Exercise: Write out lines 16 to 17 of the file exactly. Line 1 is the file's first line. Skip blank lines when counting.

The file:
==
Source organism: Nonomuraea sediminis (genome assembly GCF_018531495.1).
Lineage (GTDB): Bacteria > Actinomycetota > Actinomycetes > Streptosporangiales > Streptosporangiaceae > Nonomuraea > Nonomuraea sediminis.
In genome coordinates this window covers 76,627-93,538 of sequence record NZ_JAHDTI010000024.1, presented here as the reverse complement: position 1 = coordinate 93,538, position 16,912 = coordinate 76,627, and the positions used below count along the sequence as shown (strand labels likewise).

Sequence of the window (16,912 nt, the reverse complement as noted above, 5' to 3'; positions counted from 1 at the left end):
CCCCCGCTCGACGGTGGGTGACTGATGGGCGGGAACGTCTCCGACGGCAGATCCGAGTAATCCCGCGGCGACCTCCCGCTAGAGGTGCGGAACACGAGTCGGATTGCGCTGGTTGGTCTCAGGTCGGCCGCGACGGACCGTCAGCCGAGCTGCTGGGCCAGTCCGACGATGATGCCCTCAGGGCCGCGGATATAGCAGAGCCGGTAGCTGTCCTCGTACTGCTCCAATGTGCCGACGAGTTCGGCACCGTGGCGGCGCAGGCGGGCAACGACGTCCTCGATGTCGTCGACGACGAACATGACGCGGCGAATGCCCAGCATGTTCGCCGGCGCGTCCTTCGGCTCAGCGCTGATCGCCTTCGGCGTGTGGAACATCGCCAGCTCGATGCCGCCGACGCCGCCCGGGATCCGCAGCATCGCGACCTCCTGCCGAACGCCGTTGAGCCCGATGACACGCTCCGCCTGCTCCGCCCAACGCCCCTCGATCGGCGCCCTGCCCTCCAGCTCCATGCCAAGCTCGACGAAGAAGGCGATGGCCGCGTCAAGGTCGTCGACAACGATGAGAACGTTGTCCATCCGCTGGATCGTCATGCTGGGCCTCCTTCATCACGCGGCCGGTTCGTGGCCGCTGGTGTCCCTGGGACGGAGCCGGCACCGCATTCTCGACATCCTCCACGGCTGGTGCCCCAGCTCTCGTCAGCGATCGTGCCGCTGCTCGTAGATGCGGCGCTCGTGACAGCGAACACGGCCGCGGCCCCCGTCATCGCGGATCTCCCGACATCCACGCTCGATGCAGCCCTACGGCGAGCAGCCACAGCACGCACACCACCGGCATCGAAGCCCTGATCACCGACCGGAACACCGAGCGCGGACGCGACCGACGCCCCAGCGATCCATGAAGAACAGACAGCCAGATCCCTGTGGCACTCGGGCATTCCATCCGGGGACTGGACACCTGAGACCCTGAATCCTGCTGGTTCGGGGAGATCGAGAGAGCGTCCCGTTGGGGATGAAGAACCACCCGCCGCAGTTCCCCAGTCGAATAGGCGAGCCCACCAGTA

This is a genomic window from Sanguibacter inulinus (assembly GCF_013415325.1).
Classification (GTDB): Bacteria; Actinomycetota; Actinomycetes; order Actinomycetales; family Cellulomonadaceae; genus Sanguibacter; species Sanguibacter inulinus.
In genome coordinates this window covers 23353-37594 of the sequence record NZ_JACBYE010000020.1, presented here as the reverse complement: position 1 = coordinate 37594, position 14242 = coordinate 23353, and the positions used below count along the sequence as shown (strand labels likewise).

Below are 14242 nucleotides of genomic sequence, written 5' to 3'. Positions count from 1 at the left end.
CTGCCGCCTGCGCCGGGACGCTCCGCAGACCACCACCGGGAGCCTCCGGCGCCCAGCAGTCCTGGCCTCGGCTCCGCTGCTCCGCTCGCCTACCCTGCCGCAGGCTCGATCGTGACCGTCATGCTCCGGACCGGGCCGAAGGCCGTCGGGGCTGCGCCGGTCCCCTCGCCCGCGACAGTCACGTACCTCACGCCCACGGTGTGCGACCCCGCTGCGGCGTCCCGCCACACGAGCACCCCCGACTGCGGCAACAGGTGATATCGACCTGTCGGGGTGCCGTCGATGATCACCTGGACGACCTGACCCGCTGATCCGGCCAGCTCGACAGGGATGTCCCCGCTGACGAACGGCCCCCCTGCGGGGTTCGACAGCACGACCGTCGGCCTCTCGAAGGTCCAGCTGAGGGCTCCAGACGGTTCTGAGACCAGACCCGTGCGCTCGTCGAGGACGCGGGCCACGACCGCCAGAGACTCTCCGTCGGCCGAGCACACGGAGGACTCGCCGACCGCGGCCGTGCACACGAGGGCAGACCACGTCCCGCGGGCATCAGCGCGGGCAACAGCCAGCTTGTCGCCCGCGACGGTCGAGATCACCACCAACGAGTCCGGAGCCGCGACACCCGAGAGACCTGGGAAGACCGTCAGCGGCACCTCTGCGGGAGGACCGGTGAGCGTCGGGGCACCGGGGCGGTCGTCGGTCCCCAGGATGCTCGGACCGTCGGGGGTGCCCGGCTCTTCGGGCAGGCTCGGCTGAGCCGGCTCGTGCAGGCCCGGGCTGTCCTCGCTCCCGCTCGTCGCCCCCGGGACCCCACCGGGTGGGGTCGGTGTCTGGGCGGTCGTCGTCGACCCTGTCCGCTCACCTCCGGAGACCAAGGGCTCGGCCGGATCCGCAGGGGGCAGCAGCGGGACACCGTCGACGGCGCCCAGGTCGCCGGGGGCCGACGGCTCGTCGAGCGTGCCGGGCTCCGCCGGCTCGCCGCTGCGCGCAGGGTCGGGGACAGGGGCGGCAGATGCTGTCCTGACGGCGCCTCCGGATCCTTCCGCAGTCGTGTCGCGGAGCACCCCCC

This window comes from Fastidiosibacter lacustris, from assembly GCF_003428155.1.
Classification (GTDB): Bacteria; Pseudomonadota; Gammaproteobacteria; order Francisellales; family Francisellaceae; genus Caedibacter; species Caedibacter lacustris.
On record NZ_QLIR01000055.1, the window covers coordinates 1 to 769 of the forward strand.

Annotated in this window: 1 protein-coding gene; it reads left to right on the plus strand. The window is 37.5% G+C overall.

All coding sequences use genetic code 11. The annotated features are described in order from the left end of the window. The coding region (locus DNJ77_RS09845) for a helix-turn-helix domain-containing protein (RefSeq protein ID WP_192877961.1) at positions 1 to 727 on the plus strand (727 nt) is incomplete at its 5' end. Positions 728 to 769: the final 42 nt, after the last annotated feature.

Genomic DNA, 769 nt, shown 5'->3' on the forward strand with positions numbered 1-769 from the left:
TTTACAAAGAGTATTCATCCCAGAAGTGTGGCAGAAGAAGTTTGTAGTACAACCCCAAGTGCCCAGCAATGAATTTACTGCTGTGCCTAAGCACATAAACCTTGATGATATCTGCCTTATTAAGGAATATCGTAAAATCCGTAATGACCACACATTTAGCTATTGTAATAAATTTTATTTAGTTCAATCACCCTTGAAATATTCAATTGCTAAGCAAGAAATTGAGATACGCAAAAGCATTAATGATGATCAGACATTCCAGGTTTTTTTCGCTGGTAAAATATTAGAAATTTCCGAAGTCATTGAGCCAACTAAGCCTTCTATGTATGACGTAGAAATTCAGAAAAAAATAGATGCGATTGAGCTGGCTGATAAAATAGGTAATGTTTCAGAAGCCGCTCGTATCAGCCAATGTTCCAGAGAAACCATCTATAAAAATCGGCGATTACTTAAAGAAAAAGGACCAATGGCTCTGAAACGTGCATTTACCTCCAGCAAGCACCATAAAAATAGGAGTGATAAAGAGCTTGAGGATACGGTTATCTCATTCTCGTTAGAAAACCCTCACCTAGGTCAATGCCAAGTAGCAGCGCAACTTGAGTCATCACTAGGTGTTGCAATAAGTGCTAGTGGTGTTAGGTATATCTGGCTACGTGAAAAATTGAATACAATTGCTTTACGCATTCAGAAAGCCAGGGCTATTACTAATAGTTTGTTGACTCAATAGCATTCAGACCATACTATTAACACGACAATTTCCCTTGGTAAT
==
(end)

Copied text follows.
Genomic DNA, 769 nt, shown 5'->3' on the forward strand with positions numbered 1-769 from the left:
TTTACAAAGAGTATTCATCCCAGAAGTGTGGCAGAAGAAGTTTGTAGTACAACCCCAAGTGCCCAGCAATGAATTTACTGCTGTGCCTAAGCACATAAACCTTGATGATATCTGCCTTATTAAGGAATATCGTAAAATCCGTAATGACCACACATTTAGCTATTGTAATAAATTTTATTTAGTTCAATCACCCTTGAAATATTCAATTGCTAAGCAAGAAATTGAGATACGCAAAAGCATTAATGATGATCAGACATTCCAGGTTTTTTTCGCTGGTAAAATATTAGAAATTTCCGAAGTCATTGAGCCAACTAAGCCTTCTATGTATGACGTAGAAATTCAGAAAAAAATAGATGCGATTGAGCTGGCTGATAAAATAGGTAATGTTTCAGAAGCCGCTCGTATCAGCCAATGTTCCAGAGAAACCATCTATAAAAATCGGCGATTACTTAAAGAAAAAGGACCAATGGCTCTGAAACGTGCATTTACCTCCAGCAAGCACCATAAAAATAGGAGTGATAAAGAGCTTGAGGATACGGTTATCTCATTCTCGTTAGAAAACCCTCACCTAGGTCAATGCCAAGTAGCAGCGCAACTTGAGTCATCACTAGGTGTTGCAATAAGTGCTAGTGGTGTTAGGTATATCTGGCTACGTGAAAAATTGAATACAATTGCTTTACGCATTCAGAAAGCCAGGGCTATTACTAATAGTTTGTTGACTCAATAGCATTCAGACCATACTATTAACACGACAATTTCCCTTGGTAAT